Learning is especially confusing because so much learning has involved acquiring knowledge. Effective leadership involves more than acquiring knowledge about various techniques. Let’s take for example the sandwich technique that is typically learned to give constructive feedback. It is not the sandwich technique or any other technique which makes a leader effective in giving constructive feedback. Constructive feedback is effective when the leader gives the feedback with the intent of being helpful to the receiver, and the receiver understands this intent before receiving the feedback. The sandwich technique is not needed when the person receiving the feedback understands the leader’s intent to be helpful and their confidence in the receiver’s ability to benefit from the feedback. Elevating the skill giving constructive feedback includes being attentive as to how each person responds to feedback, tailoring the leader’s approach accordingly, and then utilizing how that person responds as feedback to further elevate the leader’s skill. Leaders with elevated skill giving constructive feedback will reduce the need for involuntary terminations and the costs associated with training new hires.

I was leading a training session for another company. Their CEO was a former VP at a Fortune 500 Company. The session was about unleashing the power inherent in a corporate vision statement. This CEO shared with their team that they had never really gotten much value out of the Fortune 500 Company’s corporate vision statement. Their confidential comment is an indication that this leader had acquired knowledge about vision and not skill. When a leader has acquired skill in utilizing their corporate vision statement, then they will utilize it to inspire themselves and their team. The value is not in acquiring knowledge about vision; it is in elevating skill utilizing their corporate vision as a tool to empower people to achieve the vision or move closer to achieving it. With elevated skills, they and those whom they lead will experience these expected benefits: unleashed passion, commitment, creativity, and performance.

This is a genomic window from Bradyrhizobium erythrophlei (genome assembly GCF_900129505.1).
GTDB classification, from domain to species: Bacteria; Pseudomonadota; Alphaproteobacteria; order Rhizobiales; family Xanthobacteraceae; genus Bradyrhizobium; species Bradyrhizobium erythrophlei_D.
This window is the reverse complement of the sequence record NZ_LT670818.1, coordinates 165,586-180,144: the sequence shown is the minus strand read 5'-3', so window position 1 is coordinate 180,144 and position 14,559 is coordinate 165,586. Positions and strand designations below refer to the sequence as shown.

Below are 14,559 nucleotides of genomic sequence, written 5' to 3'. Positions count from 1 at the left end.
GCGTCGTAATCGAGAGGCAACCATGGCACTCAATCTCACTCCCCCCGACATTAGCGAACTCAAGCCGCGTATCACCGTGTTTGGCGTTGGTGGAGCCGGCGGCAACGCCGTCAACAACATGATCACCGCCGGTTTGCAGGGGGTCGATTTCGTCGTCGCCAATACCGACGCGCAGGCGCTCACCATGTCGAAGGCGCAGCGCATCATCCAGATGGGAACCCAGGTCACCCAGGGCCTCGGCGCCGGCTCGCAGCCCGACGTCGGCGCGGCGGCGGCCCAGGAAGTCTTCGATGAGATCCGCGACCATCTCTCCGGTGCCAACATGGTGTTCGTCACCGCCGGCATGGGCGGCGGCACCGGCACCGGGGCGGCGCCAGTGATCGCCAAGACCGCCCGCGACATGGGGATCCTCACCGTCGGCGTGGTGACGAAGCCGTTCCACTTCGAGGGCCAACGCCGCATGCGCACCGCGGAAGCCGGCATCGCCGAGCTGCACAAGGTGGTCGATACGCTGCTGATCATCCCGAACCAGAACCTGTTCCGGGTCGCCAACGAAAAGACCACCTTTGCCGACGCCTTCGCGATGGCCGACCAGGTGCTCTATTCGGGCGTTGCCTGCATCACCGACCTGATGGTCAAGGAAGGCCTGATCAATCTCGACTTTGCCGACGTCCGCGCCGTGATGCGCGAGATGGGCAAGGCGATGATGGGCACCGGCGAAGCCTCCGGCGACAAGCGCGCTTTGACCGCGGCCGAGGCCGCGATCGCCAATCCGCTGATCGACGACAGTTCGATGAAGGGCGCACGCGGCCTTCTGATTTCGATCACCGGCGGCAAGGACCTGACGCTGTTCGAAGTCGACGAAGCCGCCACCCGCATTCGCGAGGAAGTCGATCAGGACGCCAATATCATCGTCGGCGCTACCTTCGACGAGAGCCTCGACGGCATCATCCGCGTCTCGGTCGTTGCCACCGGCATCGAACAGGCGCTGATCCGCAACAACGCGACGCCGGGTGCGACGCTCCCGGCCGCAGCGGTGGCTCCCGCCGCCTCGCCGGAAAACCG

Several years ago, I invested 7 years launching and sustaining a collaborative initiative to create a county welfare system that empowers clients receiving public assistance to become financially self-sufficient. Included among 100 community volunteers were 30 business and community leaders and more than a dozen people receiving public assistance. These clients had caught the spark to help other clients become self-sufficient in addition to helping themselves. One of these volunteers became a catalyst uniting other volunteers receiving public assistance. They had received no training in how to utilize a vision as a leadership tool. Yet they envisioned families applying for food stamp benefits receiving food for their families so they would not go hungry while they were waiting to receive their food stamp benefits. They pictured these families being treated with dignity and respect because they would be served by others who had previously walked in their shoes. These volunteers launched, sustained, and staffed a food bank for five years. Most became financially self-sufficient while helping others. They were driven by their vision and experienced the expected benefits. Corporations, who have a corporate vision statement have not necessarily been driven by their corporate vision nor experienced the benefits even though their leaders have acquired knowledge about vision.

In conclusion, I have provided you a means to prevent leaders from being deceived by learning. To achieve this end, I have drawn a distinction between two orders of learning: acquiring knowledge and acquiring skill. I shared two stories involving former Fortune 500 corporate leaders to help you see how successful leaders can be deceived by learning. I invite you to assess how preventing leaders from being deceived by learning can benefit your organization.